Back in the days of Usenet, I started to put together a bibliography of science fiction that were built around baseball. One of the stories on that list is Kim Stanley Robinson’s “Arthur Sternbach Brings the Curveball to Mars.” Originally published in Robinson’s collection The Martians, a companion collection of short fiction to supplement his Mars trilogy that included Red Mars, Green Mars, and Blue Mars. Four months after “Arthur Sternback Brings the Curveball to Mars” was first published in the UK, it made its US debut in the August 1999 issue of Asimov’s Science Fiction, one month before the collection would be released in the U.S. by Bantam Spectra.
Since that time, the story has been reprinted in Robinson’s collections A Short, Sharp Shock, The Best of Kim Stanley Robinson, and Stan’s Kitchen and the anthologies Future Sports, The Hard SF Renaissance, New Skies, and Field of Fantasies (a collection of speculative fiction baseball stories). Demonstrating that interest in baseball is not limited to the US, the story has been translated into French, German, Spanish, and Romanian, in all but the last case as part of the original collection. The Romanian translation appeared in Sci-Fi Magazin. …
Robinson won the Hugo Award for his novels Green Mars and Blue Mars. He won the Nebula for Red Mars, the first novel in the series, as well as for 2312 and for his novella “The Blind Geometer.” Red Mars also won a British SF Association Award, the Ignotus Award, and the Seiun Award. Green Mars won the Ignotus Award, the Italia Award while Blue Mars won the Prix Ozone. He won a World Fantasy Award for the novella “Black Air” and his novel Pacific Edge received the John W. Campbell Memorial Award.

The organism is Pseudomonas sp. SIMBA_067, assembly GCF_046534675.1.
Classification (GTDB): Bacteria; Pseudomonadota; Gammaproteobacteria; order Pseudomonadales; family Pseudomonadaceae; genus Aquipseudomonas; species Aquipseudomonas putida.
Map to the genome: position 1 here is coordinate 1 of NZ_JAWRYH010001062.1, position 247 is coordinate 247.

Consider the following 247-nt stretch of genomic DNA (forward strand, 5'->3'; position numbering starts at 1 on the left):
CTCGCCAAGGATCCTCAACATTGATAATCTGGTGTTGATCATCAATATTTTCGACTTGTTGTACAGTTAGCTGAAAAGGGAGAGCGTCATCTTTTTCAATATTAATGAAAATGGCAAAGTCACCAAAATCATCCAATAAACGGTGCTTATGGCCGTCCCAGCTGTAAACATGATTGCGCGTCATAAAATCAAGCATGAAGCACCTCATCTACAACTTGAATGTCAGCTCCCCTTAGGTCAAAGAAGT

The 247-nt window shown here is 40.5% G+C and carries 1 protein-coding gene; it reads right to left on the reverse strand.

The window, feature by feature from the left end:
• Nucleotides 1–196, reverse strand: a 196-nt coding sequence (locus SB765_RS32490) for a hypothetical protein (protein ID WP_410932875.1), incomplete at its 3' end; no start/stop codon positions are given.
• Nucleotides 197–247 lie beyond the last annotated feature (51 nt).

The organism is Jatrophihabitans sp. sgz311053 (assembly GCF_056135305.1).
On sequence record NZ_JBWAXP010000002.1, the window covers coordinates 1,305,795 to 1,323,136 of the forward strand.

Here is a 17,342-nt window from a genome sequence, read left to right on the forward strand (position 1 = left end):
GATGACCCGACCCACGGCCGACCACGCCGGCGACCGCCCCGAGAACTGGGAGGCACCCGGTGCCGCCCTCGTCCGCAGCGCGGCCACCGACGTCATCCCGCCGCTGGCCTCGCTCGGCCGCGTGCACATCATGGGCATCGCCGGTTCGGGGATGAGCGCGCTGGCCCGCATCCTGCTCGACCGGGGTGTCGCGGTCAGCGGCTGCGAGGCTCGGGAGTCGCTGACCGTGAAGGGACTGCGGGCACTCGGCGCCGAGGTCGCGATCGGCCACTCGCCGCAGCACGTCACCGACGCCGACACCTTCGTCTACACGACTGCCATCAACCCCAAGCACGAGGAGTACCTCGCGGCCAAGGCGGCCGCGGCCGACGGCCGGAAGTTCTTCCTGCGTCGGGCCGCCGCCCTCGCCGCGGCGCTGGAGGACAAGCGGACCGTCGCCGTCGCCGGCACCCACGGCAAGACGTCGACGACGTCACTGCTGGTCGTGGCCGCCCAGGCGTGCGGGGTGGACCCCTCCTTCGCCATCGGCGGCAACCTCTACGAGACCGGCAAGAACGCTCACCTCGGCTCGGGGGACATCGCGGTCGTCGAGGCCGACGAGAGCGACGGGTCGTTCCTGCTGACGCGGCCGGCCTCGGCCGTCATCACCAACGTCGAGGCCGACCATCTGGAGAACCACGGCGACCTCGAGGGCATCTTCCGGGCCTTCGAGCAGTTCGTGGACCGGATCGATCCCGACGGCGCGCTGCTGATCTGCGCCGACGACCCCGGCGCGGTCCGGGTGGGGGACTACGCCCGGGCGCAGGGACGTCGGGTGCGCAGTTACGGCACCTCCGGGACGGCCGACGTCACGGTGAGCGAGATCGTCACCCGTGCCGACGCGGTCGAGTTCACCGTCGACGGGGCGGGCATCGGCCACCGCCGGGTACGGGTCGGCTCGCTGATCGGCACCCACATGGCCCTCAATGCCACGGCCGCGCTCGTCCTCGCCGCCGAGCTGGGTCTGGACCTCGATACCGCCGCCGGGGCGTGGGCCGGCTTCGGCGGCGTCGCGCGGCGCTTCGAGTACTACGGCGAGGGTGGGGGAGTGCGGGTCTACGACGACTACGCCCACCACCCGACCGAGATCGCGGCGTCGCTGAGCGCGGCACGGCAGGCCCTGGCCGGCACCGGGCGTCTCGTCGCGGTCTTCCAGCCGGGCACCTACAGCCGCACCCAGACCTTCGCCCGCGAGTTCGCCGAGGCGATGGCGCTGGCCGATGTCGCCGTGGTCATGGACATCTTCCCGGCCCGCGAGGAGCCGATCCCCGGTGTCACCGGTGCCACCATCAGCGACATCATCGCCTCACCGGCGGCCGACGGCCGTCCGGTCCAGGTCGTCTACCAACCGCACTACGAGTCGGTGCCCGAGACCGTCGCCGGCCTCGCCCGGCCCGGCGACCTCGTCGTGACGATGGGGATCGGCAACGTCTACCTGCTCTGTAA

“The Part of Us That Loves” was originally published in Full Spectrum 2, edited by Lous Aronica, Shawna McCarthy, Amy Stout, and Pat LoBrutto in 1989. Robinson included the story in his 1991 collection Remaking History and that same year it was translated into French.
The city of Zion, Illinois was founded in 1901 as a religious community. Although it has become a more traditional community over the years, Robinson uses its religious background as an effective setting for “The Part of Us That Loves.” The tale feels like two completely separate stories, though the first half provides the means of understanding the second.
The first half focuses on Naomi and Tom, two teenagers in the community band preparing for a concert in honor of two residents who are both celebrating their one hundredth birthday. The two are interested in each other, although they aren’t sure how to pursue that interest.